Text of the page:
Banks ‘must face up to tech competition’
Written by Peter Walker
In addition to traditional challenges, retail banks globally are now facing new forms of competition: the Open Banking ecosystem, emerging technologies and soaring customer expectations.
This is according to the 2018 World Retail Banking Report from Capgemini and Efma, which surveyed more than 10,000 retail banking customers in 20 countries. The report found that:
• Satisfaction is low: Barely half of customers say their experience across different bank channels was positive (51.1 per cent in branch, 46.9 per cent on mobile and 51.7 per cent on internet banking), despite continued bank investment.
• Consumers are open to BigTech: Nearly a third of customers (32.3 per cent) might consider BigTechs for financial products and services (that includes 43.0 per cent of Generation Y respondents, 53 per cent of tech-savvy consumers and 70.2 per cent of those already likely to switch their primary provider).
• Personalisation is key: Satisfaction was notably higher among those customers who had been offered personalised digital experiences proactively (49.1 per cent) than those who had not (39.5 per cent).
The report also interviewed 60 senior banking executives across 23 markets, finding that the most-cited disruption factor was rising customer expectations, with nearly three out of four executives (70.8 per cent) stating that positive experiences in other sectors meant customers now expect more from their bank.
A majority of executives (58.3 per cent) also said that regulatory pressure was a cause of disruption, while 54.2 per cent identified the increasing demand for digital channels as a factor.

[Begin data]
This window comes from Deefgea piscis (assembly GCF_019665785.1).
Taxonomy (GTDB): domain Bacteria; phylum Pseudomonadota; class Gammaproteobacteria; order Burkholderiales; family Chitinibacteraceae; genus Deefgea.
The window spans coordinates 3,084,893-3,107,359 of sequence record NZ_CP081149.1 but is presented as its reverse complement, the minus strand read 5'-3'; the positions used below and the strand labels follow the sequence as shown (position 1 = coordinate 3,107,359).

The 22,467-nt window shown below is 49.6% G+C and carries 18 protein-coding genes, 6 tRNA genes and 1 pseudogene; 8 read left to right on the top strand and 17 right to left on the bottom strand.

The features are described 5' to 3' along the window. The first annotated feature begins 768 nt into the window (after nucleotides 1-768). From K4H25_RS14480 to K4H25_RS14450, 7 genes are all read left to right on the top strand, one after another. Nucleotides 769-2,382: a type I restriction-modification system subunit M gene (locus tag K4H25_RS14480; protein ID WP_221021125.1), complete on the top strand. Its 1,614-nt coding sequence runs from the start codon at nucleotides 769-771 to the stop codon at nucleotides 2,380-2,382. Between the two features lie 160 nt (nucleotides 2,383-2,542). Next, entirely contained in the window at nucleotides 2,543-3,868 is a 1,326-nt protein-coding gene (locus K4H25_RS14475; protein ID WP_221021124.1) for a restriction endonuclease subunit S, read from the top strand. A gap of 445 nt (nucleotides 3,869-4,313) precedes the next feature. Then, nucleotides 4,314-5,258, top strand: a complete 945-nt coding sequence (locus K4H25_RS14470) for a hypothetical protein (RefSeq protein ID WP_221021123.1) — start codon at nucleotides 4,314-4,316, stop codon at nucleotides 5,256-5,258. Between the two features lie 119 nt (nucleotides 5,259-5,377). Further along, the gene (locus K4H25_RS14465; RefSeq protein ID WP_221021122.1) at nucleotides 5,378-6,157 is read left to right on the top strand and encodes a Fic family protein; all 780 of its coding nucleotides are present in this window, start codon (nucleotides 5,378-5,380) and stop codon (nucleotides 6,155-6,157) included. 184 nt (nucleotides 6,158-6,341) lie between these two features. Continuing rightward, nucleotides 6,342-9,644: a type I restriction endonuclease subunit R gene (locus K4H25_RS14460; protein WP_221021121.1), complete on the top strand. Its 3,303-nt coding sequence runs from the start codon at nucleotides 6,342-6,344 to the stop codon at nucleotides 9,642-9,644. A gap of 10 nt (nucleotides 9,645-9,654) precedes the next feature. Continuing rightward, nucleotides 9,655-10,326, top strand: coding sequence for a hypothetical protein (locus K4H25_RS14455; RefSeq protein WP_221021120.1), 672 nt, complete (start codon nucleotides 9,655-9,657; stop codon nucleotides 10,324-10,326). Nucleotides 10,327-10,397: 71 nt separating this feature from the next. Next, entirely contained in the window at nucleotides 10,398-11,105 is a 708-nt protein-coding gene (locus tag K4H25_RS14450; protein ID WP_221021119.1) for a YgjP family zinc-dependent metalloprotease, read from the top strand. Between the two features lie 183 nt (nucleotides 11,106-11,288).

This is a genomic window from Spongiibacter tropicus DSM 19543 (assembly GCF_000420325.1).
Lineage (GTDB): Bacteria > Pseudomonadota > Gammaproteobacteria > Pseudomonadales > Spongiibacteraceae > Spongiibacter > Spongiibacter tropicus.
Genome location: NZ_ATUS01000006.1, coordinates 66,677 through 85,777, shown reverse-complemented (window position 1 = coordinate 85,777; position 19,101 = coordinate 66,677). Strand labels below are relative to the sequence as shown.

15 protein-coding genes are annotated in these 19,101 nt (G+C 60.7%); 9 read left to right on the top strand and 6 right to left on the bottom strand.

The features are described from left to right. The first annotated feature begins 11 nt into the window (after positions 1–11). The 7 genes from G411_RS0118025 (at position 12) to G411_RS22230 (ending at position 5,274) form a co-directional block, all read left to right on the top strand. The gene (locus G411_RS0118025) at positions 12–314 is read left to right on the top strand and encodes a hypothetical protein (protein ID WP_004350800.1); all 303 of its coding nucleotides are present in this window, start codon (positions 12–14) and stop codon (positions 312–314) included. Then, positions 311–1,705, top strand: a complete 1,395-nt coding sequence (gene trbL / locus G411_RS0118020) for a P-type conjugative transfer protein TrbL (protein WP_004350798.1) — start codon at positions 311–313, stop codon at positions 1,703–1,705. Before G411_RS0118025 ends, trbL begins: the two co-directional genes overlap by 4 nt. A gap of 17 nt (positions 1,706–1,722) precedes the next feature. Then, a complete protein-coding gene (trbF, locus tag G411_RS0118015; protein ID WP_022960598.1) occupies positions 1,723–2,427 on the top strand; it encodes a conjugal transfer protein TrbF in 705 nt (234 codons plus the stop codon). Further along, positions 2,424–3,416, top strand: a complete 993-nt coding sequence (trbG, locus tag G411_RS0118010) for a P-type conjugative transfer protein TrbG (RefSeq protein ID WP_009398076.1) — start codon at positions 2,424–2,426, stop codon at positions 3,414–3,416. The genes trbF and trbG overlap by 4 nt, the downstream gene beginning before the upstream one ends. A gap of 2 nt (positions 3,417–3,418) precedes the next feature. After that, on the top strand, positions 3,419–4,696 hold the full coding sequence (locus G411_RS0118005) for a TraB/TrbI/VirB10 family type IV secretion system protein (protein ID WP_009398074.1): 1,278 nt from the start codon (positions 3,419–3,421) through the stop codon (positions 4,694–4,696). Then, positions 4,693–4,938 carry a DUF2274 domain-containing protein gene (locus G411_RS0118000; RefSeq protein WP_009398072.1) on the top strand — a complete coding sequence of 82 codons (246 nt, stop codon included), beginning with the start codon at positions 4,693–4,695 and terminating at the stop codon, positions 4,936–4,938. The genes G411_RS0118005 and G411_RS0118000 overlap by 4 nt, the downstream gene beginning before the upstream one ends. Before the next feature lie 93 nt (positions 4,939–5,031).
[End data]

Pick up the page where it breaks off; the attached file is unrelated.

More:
As lines between traditionally different industries now start to blur, banks now face increasing competition from non-traditional firms who are targeting niche areas of the banking value chain, read the report.
“With FinTechs, BigTechs, and other non-FS firms finding their place in the market, retail banking today is all about the customer experience when interacting with their financial institution,” said Anirban Bose, chief executive of Capgemini’s Financial Services Strategic Business Unit.
“As a new, open ecosystem - comprised of customers, traditional banks, non-traditional firms, regulators, and developers - takes shape, there is now a clear opportunity for banks to leverage digital transformation to retain customer relationships by re-inventing the customer journey and creating new revenue streams.”
Despite the reality of growing regulation, non-traditional competition, emerging technologies, and customer expectations, banks are not powerless to use change to their advantage, stated the research.
A significant majority of banking executives (70.8 per cent) think they can ‘generate non-traditional revenue’ via collaboration with FinTech and BigTech providers.
Most banks believe there are untapped opportunities to make more strategic use of data to improve the customer experience: executives said they plan to use customer data to create smoother customer journeys (87.5 per cent), develop relationship-based pricing (75 per cent) and build personalised loyalty rewards (58.3 per cent).
“The retail banking industry is at an inflection point and needs to determine its role going forward in the open banking ecosystem,” commented Vincent Bastid, secretary general of Efma. “It is an exciting time to be in banking as regulation, innovation, competition and collaboration merge to form the bank of the future.”
In July, the European Banking Authority stated that incumbent banks with bad loans and legacy systems risk being left behind by less encumbered challengers.
The European banking watchdog assessed FinTech risks and opportunities in the sector, stating that problems are “particularly challenging for some large complex incumbents” which have “a very formal and slow governance structure, further restricted by legacy ICT systems or legacy non-performing assets”.